Citizens' Issues
Call drops to 4G: Full spectrum of bad, good for telecom
A successful auction of airwaves and the launch of 4G services were the high points for India's telecom industry in 2015 even as the lingering problem of call drops and bottlenecks in infrastructure, notably on transmission towers, remained major areas of concern.
 
Early in the year, the country saw the biggest auction of spectrum when the government garnered Rs.1.10 lakh crore ($17.6 billion) to licence 380.75 MHz of airwaves in the 900 MHz, 1,800 MHz and 800 MHz and 2100 MHz bands across 17 out of 22 telecom circles.
 
The telecom service providers that participated in the marathon auctioning were: Idea Cellular, Bharti Airtel, Vodafone India, Reliance Communications, Reliance Jio, Tata Teleservices, Telenor and Aircel.
 
While the auction was welcomed, since availability of spectrum was a major cause for concern, the high bid prices proved to be a dampener.
 
"The outcome of the auction, in whichever manner, eventually led to significant outflow of funds and further burdened the industry, which remains under a debt of Rs.3.5 lakh crore ($53.8 billion)," Rajan S. Mathews, director general of the Cellular Operators' Association of India, told IANS.
 
Mahesh Uppal, CEO of telecom consultancy firm Com First agreed, but said: "The high demand for spectrum made auctions was unavoidable. The challenge is to design better auctions where there is less incentive to bid as high as last time."
 
But the auction over two straight years could not stop the menace of call drops. The problem took such a shape that even Prime Minister Narendra Modi voiced his concern. Communications Minister Ravi Shankar Prasad even said he did not want to be remembered as "call drop minister".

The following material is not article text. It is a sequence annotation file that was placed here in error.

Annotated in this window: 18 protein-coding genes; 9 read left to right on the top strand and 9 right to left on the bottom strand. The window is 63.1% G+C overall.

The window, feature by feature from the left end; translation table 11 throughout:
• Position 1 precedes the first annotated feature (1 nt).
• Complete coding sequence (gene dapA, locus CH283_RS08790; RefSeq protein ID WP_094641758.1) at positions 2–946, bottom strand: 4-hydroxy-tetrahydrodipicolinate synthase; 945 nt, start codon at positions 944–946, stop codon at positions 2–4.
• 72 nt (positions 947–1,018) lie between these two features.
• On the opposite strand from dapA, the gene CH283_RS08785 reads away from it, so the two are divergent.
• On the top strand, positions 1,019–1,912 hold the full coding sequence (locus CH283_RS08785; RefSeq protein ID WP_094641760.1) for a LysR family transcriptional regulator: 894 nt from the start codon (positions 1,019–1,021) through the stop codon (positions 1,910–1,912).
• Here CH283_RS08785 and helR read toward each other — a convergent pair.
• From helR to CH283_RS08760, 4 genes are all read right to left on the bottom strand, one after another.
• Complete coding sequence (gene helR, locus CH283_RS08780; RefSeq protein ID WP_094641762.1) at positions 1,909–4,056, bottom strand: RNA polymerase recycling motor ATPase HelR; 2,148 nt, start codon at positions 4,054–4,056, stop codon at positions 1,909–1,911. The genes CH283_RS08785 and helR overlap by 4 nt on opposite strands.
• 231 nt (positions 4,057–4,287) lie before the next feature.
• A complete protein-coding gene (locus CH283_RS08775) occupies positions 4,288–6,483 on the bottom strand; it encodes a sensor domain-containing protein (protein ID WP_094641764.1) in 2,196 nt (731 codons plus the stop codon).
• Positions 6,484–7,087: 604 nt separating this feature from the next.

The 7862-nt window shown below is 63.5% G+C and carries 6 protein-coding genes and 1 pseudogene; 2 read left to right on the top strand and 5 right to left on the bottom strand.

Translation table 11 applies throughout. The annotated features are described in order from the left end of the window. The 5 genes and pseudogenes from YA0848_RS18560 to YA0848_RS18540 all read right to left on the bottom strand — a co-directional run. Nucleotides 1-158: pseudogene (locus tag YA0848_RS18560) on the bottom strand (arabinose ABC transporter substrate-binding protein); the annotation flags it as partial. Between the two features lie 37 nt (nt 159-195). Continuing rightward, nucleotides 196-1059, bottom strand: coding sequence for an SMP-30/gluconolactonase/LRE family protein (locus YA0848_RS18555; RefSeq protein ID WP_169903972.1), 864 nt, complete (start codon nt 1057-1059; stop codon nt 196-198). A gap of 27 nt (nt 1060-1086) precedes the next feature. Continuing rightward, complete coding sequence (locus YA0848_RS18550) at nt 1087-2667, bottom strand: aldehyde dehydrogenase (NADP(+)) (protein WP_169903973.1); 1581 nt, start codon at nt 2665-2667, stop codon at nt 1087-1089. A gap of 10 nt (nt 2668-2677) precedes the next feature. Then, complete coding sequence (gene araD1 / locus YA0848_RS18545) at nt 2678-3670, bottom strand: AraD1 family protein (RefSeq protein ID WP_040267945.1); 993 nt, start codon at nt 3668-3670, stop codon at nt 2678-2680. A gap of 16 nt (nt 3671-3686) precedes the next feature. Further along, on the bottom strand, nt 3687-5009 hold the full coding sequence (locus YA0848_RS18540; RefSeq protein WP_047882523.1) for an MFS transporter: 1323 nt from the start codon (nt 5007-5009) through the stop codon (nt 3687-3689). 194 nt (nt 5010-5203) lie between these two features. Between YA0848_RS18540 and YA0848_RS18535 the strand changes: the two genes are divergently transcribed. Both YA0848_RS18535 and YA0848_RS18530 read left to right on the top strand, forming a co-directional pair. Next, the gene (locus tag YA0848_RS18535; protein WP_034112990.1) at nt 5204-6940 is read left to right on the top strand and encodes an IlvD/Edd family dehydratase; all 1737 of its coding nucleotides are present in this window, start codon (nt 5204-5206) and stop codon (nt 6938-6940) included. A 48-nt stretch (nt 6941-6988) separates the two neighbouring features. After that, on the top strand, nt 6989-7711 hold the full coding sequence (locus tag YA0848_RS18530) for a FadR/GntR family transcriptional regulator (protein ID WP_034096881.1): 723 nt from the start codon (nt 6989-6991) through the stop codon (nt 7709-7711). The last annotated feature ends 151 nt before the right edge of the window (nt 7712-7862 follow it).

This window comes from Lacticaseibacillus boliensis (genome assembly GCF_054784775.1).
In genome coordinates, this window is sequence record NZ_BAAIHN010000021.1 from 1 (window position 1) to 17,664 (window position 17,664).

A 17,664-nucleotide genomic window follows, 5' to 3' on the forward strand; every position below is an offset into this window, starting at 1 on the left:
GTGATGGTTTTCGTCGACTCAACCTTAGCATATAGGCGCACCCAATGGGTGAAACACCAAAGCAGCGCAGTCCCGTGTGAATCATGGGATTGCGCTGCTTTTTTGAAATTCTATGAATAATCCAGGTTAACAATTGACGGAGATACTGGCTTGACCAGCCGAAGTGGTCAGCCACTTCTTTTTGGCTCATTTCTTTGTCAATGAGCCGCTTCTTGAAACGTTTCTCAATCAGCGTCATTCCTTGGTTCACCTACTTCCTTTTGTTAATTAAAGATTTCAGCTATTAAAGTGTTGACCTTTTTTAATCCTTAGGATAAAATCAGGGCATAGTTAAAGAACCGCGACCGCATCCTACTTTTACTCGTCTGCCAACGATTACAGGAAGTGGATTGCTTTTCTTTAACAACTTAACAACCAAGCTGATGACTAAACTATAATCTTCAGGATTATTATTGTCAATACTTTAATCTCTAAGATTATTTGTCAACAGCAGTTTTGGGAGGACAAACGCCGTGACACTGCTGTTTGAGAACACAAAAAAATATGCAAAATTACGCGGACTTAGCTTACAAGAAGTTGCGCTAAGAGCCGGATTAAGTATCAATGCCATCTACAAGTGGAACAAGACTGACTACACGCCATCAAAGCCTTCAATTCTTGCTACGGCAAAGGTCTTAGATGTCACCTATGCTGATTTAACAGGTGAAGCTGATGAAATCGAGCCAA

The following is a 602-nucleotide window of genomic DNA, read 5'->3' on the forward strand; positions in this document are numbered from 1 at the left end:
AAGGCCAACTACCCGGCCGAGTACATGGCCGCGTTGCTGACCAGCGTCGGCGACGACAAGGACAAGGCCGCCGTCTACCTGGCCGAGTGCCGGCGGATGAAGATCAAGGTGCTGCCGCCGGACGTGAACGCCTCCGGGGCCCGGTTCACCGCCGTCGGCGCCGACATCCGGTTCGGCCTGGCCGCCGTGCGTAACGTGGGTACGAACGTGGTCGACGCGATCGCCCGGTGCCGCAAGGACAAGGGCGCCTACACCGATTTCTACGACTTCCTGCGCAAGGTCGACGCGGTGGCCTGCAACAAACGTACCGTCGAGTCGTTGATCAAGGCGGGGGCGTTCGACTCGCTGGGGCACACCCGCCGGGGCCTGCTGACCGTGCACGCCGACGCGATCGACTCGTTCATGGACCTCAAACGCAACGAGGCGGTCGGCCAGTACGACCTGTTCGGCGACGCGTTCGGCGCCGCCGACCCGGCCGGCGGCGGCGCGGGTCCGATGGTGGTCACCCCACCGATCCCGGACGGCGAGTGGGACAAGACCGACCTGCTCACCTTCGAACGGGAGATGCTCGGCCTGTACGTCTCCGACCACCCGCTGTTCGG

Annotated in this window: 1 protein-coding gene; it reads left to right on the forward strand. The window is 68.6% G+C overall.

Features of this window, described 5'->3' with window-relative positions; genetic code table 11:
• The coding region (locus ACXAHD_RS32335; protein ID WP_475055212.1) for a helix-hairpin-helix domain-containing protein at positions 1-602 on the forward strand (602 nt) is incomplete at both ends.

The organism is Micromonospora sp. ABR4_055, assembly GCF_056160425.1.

The watchdog, on its part, also intervened and in mid-October directed mobile phone operators to compensate subscribers on call drops from Jan 1 at the rate of Re.1 for each failure -- a decision that left the industry upset with legal help kept as an option.
 
There was also a related problem. Across the country, many telecom towers became inoperational as citizens started complaining that radiation emanating from it are health hazardous. This took its toll on telephone connectivity.
 
"The government will have to help by releasing more spectrum and make it easier and cheaper to install towers," Uppal said.
 
"Call drops will be resolved when operators invest in enhancing network coverage. This, in turn, depends on current availability of spectrum, as well as future roadmap in receiving spectrum," Romal Shetty, partner and head for telecom sector with KPMG-India, told IANS.
 
India also tried hard to catch up with the world in telecom technology. Bharti Airtel launched its fourth generation (4G) communications services in 296 towns across the country. Britain-based Vodafone launched the same on Dec 14, while Reliance Jio was expected to do so anytime.